It isn’t just a tonal shift that differentiates The Lesser Swamp-Gods of Little Dixie from its predecessor, but also the fundamental nature of the themes being examined. The core of the narrative is still based around the idea that all conspiracy theories are actually true, and that Kotto finds himself in an unwanted role of defying them; but in many ways this is a much deeper and more personal journey for the character of Cecil Kotto, and goes a great way towards making him an iconic figure of the genre by giving him more depth as a person in the world. Because Kotto is an African-American, and the region he drives into is not only enmeshed in a terrifying, occult conspiracy theory, but also one which might conservatively described as ‘Unreconstructed’. It may be 150 years after the fall of the Confederacy, but there are still plenty of people in the region who are determined to retain the supremacy of the white race; and that racial element is openly and unflinchingly examined by Raab in what is often uncomfortably searching terms.
In the best values of the Horror genre, Raab uses the narrative to highlight uncomfortable facts; just as The Hillbilly Moonshine Massacre looked at the rapid rise in the militarisation of the US police forces, The Lesser Swamp-Gods of Little Dixie depicts the racism that is still allowed to exist in backwater, isolated areas like this, ingrained into the very fabric of society. There are certainly laughs to be had from the appearance of an occult branch of the KKK – and believe me, Raab’s dry and dark sense of humour comes into play here – but Raab also doesn’t shy away from making the reader question how likely it is that such organisations still exist in our reality, even without occult magic. There’s also a fascinating subtext running through the novella about how to resist such ingrained racism – while there is very much an opposition to the KKK magicians, in the form of black magic being evoked by some of the region’s African-American inhabitants, Raab highlights the cost of doing so – the social cost, as well as the cost to one’s soul. Does using black magic to fight men with black hearts actually work? Does the sacrifice of one to save many work when occultism is involved? These are inherently difficult questions with no real answers, which I liked – Raab doesn’t pretend that there are easy answers – if any – to be found.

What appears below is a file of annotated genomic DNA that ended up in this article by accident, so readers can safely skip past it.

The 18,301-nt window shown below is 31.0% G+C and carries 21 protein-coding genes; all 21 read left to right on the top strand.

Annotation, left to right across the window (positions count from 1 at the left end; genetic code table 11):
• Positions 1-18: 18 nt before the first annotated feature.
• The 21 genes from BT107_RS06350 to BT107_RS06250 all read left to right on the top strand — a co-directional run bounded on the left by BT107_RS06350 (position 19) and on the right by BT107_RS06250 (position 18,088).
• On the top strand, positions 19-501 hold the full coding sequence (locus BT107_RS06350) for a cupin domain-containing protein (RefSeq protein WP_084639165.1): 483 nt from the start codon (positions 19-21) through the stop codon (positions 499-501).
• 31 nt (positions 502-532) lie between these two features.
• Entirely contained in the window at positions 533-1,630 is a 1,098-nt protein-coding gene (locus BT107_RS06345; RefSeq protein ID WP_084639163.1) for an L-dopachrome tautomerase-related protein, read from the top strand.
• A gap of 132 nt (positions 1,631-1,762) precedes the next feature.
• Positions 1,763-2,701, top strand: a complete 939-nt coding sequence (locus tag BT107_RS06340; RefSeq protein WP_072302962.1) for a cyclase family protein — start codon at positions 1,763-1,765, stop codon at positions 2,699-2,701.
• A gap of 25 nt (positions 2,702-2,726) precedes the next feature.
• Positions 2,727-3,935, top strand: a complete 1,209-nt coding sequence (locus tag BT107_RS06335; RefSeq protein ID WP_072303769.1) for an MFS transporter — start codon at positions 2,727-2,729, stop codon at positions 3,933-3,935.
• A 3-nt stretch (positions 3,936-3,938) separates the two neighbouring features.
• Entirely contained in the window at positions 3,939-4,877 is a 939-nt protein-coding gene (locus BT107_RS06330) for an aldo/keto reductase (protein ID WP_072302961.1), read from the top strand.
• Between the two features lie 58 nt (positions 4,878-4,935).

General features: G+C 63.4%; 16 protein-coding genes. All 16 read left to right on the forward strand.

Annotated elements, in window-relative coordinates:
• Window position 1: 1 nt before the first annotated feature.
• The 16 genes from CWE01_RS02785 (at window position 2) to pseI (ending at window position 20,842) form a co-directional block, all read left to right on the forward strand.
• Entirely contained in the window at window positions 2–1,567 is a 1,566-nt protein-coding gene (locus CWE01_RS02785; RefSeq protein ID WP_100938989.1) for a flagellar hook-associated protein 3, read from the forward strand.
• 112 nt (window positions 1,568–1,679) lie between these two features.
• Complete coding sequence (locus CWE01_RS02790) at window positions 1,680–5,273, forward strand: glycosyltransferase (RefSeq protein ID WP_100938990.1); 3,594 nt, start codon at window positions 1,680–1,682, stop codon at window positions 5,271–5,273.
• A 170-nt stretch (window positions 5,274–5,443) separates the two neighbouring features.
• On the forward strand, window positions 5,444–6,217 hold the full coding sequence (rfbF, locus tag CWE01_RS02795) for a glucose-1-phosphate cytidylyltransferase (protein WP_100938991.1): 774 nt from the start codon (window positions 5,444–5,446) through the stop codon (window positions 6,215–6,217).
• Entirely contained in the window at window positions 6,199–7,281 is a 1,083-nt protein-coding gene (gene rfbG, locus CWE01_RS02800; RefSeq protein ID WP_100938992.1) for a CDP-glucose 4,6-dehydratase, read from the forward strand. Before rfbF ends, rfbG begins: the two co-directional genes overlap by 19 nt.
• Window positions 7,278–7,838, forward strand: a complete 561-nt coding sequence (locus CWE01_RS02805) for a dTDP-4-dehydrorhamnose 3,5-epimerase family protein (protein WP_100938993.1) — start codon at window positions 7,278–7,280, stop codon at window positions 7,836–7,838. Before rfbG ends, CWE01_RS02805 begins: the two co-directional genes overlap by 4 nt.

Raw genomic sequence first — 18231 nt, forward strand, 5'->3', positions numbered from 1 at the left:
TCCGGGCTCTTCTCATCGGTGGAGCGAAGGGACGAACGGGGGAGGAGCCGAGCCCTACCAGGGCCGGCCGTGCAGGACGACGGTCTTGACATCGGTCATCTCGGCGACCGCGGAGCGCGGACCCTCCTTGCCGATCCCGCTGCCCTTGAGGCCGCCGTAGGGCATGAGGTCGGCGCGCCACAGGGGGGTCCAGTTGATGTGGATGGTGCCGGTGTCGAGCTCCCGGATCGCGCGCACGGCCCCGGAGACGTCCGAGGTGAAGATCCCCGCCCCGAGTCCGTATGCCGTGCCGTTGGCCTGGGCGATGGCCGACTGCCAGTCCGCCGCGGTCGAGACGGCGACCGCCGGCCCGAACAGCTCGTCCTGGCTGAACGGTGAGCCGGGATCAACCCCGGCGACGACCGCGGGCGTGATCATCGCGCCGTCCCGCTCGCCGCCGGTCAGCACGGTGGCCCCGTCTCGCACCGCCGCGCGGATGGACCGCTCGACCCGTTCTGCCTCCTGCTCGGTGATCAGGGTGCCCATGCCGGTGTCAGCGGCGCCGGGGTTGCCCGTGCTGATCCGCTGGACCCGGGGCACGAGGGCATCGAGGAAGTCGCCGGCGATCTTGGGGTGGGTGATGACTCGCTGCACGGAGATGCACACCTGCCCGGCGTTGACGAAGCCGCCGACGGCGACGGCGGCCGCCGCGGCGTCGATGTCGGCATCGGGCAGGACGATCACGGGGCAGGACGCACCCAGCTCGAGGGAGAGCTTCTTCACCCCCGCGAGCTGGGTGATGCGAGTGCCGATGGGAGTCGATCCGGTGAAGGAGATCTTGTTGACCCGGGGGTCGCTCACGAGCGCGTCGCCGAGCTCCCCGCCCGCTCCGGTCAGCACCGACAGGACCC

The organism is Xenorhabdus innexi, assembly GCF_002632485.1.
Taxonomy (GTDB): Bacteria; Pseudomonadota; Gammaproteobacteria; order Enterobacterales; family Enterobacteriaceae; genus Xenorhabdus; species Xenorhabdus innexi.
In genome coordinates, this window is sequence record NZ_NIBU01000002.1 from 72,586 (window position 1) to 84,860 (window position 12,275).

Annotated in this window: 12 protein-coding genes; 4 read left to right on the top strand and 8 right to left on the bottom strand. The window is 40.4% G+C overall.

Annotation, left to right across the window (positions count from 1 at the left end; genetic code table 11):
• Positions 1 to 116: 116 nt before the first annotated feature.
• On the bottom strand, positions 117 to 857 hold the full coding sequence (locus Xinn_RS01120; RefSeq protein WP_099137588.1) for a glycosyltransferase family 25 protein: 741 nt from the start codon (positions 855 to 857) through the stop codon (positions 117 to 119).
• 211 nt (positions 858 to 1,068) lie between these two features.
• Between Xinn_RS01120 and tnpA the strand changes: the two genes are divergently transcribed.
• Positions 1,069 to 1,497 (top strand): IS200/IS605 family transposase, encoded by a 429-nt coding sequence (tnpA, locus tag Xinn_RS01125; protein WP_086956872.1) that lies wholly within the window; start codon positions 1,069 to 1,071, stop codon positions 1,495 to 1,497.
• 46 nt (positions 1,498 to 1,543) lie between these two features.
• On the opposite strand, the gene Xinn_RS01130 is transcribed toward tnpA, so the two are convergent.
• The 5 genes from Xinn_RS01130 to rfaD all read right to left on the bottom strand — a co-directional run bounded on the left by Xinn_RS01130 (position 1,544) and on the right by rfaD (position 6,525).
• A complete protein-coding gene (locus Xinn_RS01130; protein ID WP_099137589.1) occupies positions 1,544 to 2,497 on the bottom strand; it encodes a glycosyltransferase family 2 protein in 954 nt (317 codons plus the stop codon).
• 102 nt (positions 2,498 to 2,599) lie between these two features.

In what is always a good sign, by the end of the novella Sheriff Kotto has evolved asa character – indeed, Raab has rather put him through the wringer, physically and emotionally, and he’s something of a different person by the final chapter. We get much more of an insight into Kotto’s character and personality, with Raab unflinchingly highlighting the manic, mentally exhausting life of a conspiracy theorist – the loneliness, the desperate desire to connect with something and belong to a group no matter how fringe, and the vices that accompany that. Above all of that, of course, is the delicious irony that the conspiracy theories are real, something that Kotto has to deal with on top of everything else. We see how being elected as Sheriff might have started out as a cruel joke on the part of the electorate, but it has actually begun to give Kotto a utility that previously he didn’t have; there might be cornstalk men, bone-and-metal UFOs and weird abduction cases, but he’s the one who has the skills and duty to oppose them, and we see him grow into the role in a rather pleasing and even oddly charming way.
With a surprisingly emotional ending, The Lesser Swamp-Gods of Little Dixie is a roller-coaster adventure through the Weird South and the grim-dark region of Little Dixie, full of quiet (and loud) occult and cosmic horror, and all drenched in a deeply engaging and authentic atmosphere and an occasional sly sense of humour that peeks through, tongue in cheek. Excellent characterisation, some great action scenes, particularly towards the end of the novella, and some of the best Weird Horror writing I’ve ever encountered in the genre, The Lesser Swamp-Gods of Little Dixie is an amazing achievement by Jonathan Raab, and by far the best title I’ve come across from Muzzleland Press. Plus there’s more of that incredible cover art from artist Pete Lazarski, which once again demands to be printed on high-quality paper and stuck up in studies and living rooms belonging to fans of the Horror genre. In conclusion, I’m going to be brutally direct: I demand that you read this novella, and then read everything else by Jonathan Raab, and then move onto Muzzleland Press itself. Only then will you experience the pinnacle of Weird Horror.